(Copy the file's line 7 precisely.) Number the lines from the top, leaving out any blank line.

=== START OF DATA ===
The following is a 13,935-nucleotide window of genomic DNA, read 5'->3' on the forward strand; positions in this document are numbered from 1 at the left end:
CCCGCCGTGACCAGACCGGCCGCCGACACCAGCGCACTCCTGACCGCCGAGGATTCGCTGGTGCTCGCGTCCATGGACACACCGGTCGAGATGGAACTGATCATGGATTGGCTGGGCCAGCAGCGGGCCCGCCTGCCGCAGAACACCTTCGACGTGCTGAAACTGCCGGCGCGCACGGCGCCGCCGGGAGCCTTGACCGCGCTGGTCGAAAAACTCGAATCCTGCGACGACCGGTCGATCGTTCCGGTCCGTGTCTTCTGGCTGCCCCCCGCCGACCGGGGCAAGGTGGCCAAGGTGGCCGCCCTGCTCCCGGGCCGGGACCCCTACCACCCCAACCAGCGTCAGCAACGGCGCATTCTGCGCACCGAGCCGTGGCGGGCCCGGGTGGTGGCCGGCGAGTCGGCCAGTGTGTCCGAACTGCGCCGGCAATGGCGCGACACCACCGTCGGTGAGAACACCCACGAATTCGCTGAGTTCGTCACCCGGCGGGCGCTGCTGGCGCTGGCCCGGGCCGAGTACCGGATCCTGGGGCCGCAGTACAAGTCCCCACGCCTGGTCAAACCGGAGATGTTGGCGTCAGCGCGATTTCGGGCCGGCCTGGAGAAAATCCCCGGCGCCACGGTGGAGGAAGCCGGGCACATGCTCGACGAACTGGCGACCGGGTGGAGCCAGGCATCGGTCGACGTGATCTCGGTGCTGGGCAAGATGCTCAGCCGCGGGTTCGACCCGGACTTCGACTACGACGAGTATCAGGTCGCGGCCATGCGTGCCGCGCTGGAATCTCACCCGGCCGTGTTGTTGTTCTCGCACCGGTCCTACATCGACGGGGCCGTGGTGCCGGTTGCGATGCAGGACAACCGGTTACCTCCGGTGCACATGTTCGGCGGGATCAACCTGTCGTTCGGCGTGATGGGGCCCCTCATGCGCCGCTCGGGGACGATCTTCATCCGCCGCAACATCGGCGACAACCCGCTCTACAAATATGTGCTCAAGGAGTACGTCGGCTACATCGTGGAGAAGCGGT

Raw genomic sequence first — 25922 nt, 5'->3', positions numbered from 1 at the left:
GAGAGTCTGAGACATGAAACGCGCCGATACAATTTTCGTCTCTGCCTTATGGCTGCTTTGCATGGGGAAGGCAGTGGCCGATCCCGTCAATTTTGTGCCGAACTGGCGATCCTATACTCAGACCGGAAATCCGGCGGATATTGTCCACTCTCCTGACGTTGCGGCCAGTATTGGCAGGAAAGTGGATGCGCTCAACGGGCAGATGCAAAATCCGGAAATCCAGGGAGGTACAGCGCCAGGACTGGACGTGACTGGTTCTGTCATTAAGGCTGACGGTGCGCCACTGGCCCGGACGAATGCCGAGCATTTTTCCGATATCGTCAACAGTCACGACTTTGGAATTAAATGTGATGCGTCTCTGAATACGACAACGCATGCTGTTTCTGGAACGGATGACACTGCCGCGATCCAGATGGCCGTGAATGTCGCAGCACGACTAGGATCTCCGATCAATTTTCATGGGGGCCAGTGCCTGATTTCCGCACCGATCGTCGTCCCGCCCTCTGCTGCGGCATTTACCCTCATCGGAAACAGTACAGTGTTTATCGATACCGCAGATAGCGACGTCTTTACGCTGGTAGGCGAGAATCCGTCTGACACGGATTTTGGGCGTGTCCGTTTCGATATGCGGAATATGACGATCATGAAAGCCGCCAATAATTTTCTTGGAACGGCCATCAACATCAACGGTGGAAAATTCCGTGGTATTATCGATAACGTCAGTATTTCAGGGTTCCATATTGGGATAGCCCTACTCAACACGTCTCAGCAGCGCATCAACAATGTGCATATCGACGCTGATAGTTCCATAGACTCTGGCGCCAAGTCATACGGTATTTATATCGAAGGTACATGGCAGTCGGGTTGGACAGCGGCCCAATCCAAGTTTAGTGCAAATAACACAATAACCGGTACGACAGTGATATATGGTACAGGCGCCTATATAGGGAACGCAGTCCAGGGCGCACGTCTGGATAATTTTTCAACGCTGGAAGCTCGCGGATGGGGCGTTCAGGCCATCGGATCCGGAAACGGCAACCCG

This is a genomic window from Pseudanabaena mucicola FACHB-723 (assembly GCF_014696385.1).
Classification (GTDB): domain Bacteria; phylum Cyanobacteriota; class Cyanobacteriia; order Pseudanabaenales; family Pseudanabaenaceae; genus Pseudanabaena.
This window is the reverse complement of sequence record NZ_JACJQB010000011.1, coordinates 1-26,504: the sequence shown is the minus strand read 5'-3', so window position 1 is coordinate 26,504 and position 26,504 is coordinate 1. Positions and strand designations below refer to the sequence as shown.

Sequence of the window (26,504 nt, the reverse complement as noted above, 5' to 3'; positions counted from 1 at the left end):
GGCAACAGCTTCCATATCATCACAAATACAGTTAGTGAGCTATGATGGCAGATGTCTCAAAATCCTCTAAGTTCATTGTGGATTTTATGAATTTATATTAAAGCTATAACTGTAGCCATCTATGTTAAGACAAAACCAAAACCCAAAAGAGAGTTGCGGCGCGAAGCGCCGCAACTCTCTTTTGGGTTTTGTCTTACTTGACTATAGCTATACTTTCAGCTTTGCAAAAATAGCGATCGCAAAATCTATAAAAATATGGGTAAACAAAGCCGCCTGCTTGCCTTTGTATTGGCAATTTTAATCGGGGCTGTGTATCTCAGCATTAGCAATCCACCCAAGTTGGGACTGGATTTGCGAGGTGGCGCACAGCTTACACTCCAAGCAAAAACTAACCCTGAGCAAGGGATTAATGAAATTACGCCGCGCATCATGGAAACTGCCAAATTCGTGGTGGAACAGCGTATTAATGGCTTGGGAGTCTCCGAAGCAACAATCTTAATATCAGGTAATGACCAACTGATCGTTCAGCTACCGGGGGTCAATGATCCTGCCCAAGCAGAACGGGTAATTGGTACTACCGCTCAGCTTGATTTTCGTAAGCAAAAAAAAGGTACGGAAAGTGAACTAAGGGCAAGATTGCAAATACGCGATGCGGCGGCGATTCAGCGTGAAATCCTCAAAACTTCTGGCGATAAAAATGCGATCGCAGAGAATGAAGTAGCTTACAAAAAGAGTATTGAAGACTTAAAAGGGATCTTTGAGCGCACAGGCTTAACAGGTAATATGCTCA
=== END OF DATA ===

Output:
This window is the reverse complement of sequence record NZ_JACJQB010000011.1, coordinates 1-26,504: the sequence shown is the minus strand read 5'-3', so window position 1 is coordinate 26,504 and position 26,504 is coordinate 1. Positions and strand designations below refer to the sequence as shown.